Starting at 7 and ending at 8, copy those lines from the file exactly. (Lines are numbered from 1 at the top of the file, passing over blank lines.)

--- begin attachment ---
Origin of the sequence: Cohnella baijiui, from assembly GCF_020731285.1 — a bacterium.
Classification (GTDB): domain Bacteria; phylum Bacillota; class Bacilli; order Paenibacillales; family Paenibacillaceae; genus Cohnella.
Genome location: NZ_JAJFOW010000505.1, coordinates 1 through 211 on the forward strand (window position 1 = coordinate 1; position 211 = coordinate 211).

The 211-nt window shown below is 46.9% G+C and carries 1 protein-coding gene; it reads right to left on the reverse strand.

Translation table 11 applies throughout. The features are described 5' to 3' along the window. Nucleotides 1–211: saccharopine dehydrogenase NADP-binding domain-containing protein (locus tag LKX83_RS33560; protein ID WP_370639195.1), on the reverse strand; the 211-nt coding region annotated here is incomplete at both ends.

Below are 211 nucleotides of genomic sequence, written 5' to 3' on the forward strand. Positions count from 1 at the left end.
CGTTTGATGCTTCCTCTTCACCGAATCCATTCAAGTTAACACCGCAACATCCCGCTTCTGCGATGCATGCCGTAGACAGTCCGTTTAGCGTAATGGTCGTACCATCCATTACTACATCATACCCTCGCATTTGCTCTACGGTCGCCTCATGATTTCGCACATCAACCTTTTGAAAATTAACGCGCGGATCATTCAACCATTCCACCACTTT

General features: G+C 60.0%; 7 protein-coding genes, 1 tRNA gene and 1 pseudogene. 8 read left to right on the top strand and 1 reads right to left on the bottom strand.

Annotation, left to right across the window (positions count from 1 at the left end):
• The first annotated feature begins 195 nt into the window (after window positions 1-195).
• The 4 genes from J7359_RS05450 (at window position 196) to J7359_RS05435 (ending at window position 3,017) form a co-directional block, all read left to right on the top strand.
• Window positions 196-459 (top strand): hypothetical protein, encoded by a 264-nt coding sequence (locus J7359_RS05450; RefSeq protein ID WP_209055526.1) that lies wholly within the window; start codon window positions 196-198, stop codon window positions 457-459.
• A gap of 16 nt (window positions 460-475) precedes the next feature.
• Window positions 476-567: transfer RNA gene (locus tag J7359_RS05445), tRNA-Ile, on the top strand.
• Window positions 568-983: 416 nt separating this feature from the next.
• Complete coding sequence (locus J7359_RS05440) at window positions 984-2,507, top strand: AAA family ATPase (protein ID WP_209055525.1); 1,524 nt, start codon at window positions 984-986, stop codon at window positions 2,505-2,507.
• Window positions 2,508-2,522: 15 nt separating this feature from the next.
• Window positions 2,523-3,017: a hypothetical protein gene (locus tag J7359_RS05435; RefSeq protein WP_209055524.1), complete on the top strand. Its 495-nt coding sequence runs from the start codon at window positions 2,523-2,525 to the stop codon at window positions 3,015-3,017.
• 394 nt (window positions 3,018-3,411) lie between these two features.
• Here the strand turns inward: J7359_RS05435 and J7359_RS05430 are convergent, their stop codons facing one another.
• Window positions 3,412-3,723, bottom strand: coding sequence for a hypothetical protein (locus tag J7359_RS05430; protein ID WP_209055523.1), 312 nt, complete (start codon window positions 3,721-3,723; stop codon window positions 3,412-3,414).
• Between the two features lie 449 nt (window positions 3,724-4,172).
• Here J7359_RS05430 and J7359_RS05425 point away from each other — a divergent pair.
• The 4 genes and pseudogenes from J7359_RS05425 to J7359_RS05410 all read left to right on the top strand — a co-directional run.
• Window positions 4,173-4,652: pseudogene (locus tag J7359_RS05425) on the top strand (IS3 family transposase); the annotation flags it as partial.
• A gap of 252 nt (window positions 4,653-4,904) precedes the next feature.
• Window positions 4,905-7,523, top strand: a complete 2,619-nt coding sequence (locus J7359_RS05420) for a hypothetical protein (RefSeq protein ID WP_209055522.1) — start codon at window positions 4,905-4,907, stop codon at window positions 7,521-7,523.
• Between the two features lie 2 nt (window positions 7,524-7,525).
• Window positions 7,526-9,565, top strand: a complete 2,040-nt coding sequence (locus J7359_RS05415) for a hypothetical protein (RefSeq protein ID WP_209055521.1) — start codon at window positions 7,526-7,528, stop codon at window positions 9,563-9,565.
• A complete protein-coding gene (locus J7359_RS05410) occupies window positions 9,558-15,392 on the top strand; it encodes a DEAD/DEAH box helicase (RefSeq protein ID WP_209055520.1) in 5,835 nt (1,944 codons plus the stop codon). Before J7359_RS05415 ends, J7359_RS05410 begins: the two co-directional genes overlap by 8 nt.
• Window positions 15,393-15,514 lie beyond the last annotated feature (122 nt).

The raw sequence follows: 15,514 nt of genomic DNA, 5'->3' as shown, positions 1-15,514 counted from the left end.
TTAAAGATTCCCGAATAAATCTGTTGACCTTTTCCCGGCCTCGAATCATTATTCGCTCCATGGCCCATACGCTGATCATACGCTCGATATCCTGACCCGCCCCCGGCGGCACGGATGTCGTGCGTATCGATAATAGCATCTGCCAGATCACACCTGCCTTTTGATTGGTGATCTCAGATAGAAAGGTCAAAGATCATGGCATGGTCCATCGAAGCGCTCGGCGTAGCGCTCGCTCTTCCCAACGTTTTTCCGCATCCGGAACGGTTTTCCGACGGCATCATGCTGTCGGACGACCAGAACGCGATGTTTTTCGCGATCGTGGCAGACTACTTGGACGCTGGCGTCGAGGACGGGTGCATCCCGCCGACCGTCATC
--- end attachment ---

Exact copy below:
CGTTTGATGCTTCCTCTTCACCGAATCCATTCAAGTTAACACCGCAACATCCCGCTTCTGCGATGCATGCCGTAGACAGTCCGTTTAGCGTAATGGTCGTACCATCCATTACTACATCATACCCTCGCATTTGCTCTACGGTCGCCTCATGATTTCGCACATCAACCTTTTGAAAATTAACGCGCGGATCATTCAACCATTCCACCACTTT

General features: G+C 60.0%; 7 protein-coding genes, 1 tRNA gene and 1 pseudogene. 8 read left to right on the top strand and 1 reads right to left on the bottom strand.